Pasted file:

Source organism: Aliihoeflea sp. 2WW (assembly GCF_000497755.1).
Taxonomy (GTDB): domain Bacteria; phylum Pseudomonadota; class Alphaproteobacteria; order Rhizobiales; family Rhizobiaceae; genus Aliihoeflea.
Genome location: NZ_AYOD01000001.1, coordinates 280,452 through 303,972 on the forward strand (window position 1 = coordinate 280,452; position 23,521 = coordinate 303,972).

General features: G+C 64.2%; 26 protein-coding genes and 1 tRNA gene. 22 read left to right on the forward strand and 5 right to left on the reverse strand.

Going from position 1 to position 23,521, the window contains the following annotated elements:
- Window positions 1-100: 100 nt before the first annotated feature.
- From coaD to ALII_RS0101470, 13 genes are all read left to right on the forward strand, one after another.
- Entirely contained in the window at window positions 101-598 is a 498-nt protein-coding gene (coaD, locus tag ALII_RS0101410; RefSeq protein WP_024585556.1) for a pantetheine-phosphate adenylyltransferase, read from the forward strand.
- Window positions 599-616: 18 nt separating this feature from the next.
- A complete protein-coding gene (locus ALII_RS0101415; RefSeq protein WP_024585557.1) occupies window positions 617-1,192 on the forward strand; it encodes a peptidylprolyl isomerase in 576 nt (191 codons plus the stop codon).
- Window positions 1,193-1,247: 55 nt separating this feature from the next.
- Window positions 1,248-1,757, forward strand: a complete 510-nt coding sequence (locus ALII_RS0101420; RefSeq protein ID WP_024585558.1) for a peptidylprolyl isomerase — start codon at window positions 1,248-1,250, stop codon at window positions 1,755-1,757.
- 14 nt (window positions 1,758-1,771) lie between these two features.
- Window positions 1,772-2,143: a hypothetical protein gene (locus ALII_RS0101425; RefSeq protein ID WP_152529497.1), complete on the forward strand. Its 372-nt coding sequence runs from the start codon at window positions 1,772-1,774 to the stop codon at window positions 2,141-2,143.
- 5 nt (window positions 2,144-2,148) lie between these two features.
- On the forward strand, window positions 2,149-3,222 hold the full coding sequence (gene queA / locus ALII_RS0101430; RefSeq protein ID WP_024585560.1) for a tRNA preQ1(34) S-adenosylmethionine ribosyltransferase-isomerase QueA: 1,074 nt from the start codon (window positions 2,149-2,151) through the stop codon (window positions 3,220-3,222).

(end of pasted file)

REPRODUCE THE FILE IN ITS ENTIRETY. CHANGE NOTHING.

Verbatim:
Source organism: Aliihoeflea sp. 2WW (assembly GCF_000497755.1).
Taxonomy (GTDB): domain Bacteria; phylum Pseudomonadota; class Alphaproteobacteria; order Rhizobiales; family Rhizobiaceae; genus Aliihoeflea.
Genome location: NZ_AYOD01000001.1, coordinates 280,452 through 303,972 on the forward strand (window position 1 = coordinate 280,452; position 23,521 = coordinate 303,972).

General features: G+C 64.2%; 26 protein-coding genes and 1 tRNA gene. 22 read left to right on the forward strand and 5 right to left on the reverse strand.

Going from position 1 to position 23,521, the window contains the following annotated elements:
- Window positions 1-100: 100 nt before the first annotated feature.
- From coaD to ALII_RS0101470, 13 genes are all read left to right on the forward strand, one after another.
- Entirely contained in the window at window positions 101-598 is a 498-nt protein-coding gene (coaD, locus tag ALII_RS0101410; RefSeq protein WP_024585556.1) for a pantetheine-phosphate adenylyltransferase, read from the forward strand.
- Window positions 599-616: 18 nt separating this feature from the next.
- A complete protein-coding gene (locus ALII_RS0101415; RefSeq protein WP_024585557.1) occupies window positions 617-1,192 on the forward strand; it encodes a peptidylprolyl isomerase in 576 nt (191 codons plus the stop codon).
- Window positions 1,193-1,247: 55 nt separating this feature from the next.
- Window positions 1,248-1,757, forward strand: a complete 510-nt coding sequence (locus ALII_RS0101420; RefSeq protein ID WP_024585558.1) for a peptidylprolyl isomerase — start codon at window positions 1,248-1,250, stop codon at window positions 1,755-1,757.
- 14 nt (window positions 1,758-1,771) lie between these two features.
- Window positions 1,772-2,143: a hypothetical protein gene (locus ALII_RS0101425; RefSeq protein ID WP_152529497.1), complete on the forward strand. Its 372-nt coding sequence runs from the start codon at window positions 1,772-1,774 to the stop codon at window positions 2,141-2,143.
- 5 nt (window positions 2,144-2,148) lie between these two features.
- On the forward strand, window positions 2,149-3,222 hold the full coding sequence (gene queA / locus ALII_RS0101430; RefSeq protein ID WP_024585560.1) for a tRNA preQ1(34) S-adenosylmethionine ribosyltransferase-isomerase QueA: 1,074 nt from the start codon (window positions 2,149-2,151) through the stop codon (window positions 3,220-3,222).